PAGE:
There are many versions of Portuguese. If you’ve been to Brazil, you’ve heard sing-songy Portuguese. If you’ve met Cape-Verdians you’ve heard a clear Caribbean version of Portuguese (IMHO – the easiest to understand). If you’ve been to Porto, you’ve heard dirty (and I mean filthy NJ approved Portuguese). If you are like me, and you love Lisbon and are planning to move to Lisbon, then you will probably end up taking Portuguese classes, and at some point take the A2 Portuguese exam that is necessary for permanent residency. However, you don’t want to speak like a book. If you want to speak like a real Portuguese person, you need to learn Portuguese slang. These are a few Portuguese slang phrases I have picked up over the last two years. I hope you find them useful. If you know more, leave them in the comments. I always love to learn more.
Useful Portuguese Slang
Slang for Types of People
Tuga – Slang for a Portuguese person.
Tia de Cascais – an “auntie from Cascais” also known as a wealthy woman who lives in Cascais (a more affluent city). They normally are well dressed and quite snobbish. May not notice you’re alive and will skip you on the line.
***Note – this is a work in progress and I will add more as I learn. Also, if you are Portuguese, I’d love to learn more…so drop a line in the comments with your faves.
Vá lá: Has many meanings. For example, it can stand in as “Come on” as in when you are trying to get someone to tell you something but they won’t. This is one of many ways this phrase can be used.
Nem me falar! (also – Nem me fale!) – It’s a sort of don’t even go there type of expression.
Estou farto disto – I’m sick of this! An easy way to remember this is with the phrase – I’m sick of smelling your farts (Estou farto de cheirar seus peidos).
Acredito quando vir – this is pretty literal, an I believe it when I see it.
Não faz mal – (you did no wrong) – Don’t worry about it.
Devagar vá longe – Taking your time is worth it, particularly when someone is working, but taking the time to do things right.
Queimar as Pestanas – When you burn your eyelashes because you’ve been studying by candelight too long.
Acordar com os pes de fora – If you slept all night with your feet outside of the cover, you probably woke up grumpy. The above phrase means you’re in a bad mood.
Nao te metas comigo. Don’t mess with me.
Estou a brincar – I’m just playing, don’t take me seriously.
Vai Chatear Camões: Go tell it to Camões. Stop wasting my time with this bs and go tell it to Shakespeare.
Ter Muita Lata: Someone who has a lot of cans has as we’d say in Spanish – cojones – They have no qualms about lying to your face, cheating you, or anyone else.
Não tem dinheiro para mandar cantar um ceguinho: Basically, when someone is so broke, they can’t give change to a blind person to make them sing.
Um Bocadinho – (A little mouthful). You can use this when someone asks you if you want a piece of cake, or someone asks how long you will be.
Pao, pao, queijo, queijo – (bread is bread, cheese is cheese) Basically, what you see is what you get. For example, with someone where you always know where they stand.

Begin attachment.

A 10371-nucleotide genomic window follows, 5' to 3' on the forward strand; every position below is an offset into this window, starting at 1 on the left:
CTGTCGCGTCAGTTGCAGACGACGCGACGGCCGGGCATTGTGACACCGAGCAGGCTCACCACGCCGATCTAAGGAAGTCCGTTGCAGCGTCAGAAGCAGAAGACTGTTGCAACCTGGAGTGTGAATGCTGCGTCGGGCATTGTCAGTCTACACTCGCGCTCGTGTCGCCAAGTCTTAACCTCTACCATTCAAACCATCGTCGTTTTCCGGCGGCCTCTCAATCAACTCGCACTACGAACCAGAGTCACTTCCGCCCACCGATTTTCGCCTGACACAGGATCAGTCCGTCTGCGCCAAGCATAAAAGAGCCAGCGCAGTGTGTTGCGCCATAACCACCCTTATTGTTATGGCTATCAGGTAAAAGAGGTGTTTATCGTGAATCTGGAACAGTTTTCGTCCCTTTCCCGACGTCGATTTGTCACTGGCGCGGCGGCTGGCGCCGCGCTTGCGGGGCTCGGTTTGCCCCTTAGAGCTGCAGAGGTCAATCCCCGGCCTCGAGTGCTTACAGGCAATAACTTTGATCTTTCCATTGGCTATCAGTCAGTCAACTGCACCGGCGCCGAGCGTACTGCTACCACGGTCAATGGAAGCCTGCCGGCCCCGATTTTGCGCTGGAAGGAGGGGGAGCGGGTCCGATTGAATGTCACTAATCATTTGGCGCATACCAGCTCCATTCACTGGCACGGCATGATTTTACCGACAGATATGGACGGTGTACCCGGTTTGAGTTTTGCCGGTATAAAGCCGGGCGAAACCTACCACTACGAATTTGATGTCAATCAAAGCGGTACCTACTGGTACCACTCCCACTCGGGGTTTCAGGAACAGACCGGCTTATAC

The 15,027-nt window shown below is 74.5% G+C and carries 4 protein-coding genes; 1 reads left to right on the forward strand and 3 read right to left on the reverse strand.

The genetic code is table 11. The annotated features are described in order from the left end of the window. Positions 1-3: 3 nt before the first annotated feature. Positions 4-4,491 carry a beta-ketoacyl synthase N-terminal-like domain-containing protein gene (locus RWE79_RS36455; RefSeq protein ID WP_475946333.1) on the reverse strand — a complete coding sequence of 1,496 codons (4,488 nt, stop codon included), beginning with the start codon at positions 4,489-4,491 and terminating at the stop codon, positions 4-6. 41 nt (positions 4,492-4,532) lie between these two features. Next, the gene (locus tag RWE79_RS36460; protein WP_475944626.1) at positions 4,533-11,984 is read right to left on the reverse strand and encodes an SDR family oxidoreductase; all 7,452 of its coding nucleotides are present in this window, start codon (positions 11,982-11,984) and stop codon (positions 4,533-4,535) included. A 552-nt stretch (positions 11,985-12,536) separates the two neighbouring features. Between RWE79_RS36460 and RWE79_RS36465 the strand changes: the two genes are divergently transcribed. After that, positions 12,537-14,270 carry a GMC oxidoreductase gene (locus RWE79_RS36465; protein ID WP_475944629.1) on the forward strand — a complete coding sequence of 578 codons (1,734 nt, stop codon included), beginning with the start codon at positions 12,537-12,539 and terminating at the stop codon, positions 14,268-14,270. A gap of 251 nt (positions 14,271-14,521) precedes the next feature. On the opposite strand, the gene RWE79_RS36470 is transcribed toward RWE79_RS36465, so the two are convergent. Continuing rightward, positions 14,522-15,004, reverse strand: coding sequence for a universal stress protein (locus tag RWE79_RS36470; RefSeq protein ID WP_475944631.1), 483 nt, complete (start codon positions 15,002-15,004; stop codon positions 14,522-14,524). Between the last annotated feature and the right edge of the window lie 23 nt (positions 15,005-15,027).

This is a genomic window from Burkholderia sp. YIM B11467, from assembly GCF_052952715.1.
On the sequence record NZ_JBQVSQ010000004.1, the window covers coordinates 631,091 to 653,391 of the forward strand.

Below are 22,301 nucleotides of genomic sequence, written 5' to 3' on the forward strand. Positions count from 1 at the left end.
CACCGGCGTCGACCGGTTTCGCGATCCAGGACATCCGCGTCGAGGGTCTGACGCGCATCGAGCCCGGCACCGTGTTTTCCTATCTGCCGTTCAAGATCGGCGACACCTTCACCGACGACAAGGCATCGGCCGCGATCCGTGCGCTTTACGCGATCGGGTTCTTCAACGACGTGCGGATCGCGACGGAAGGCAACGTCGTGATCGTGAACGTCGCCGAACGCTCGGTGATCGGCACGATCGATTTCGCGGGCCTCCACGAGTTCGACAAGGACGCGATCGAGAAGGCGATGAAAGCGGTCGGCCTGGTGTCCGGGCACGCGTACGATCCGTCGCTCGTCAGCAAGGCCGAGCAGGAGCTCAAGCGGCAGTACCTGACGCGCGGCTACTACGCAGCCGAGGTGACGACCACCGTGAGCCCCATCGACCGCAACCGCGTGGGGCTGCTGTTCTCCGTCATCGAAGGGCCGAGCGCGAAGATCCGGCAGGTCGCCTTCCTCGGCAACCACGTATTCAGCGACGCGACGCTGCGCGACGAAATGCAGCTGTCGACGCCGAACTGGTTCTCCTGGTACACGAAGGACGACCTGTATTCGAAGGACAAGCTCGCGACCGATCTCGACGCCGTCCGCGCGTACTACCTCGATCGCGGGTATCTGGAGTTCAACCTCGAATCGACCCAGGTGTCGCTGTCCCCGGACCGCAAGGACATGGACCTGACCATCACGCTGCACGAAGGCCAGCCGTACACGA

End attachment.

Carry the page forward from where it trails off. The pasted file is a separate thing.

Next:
Trabalho é trabalho, conhaque é conhaque – (work is work, cognac is cognac) – Don’t mix business with pleasure.
Boa Como o Milho: Good like corn (a really sexist way of saying a woman is attractive because she is as good as corn).
Estar com os Azeites: To be with the oils…no idea how this relates, but it means you’re in a bad mood.
O que não mata engorda: That which does not kill you will make you fat. Basically a way to tell you to just eat the damn thing and ignore the caloric content.
Chamar um figo: When something is delicious you use this phrase to express that it was so good that you ate it without a second thought. For example: Don’t leave the food on the table, if the dog grabs it you can call it a fig.
Ter macaquinhos na cabeça – (To have monkeys in the brain) – A person who ha monkeys on the brain is a worrywart. Someone who worries about everything without having a real reason to.
Andar às aranhas – When you’re feeling confused or disoriented you can say you’re walking the spiders.
Muitos anos virar a frangos – (Many years turning chickens) Imagine you’ve been working at a churrasqueira for years and you’ve been turning those chickens day in and day out…you’re an expert right. Use this phrase when you want to emphasize that you are an expert on the subject. That you know what you’re talking about.
Quem não tem cão caça com gato – He who doesn’t have a dog, hunts with a cat – basically, if you don’t have the resources, find another way.
Barata Tonta – A dumb roach. Basically, if you’re walking around cluelessly, you’re the dumb roach.
Ir Com os Porcos: To go with the pigs (to the slaughter house). AKA – you’re f’d.
Pulga atras da orelha: When you have a flea on your ear, your spider senses are tingling. So if you see a weird person and you start to feel suspicious, you’ve got a flea on your ear.
Burro Velho nao Aprende Linguas: An old donkey doesn’t learn languages, the equivalent of you can’t teach an old dog new tricks.
O Gato Comeu a Lingua: Cat got your tongue?
Alright all, don’t get offended here. I’m just the messenger.
Trabalhar Como Um Galego – Someone who works hard works as hard as a Galician.
Don’t forget to share other Portuguese slang phrases you have learned. If you’re from another region like the Algarve or Porto, make sure to include that in here. Regional differences in Portuguese slang are bound to be interesting.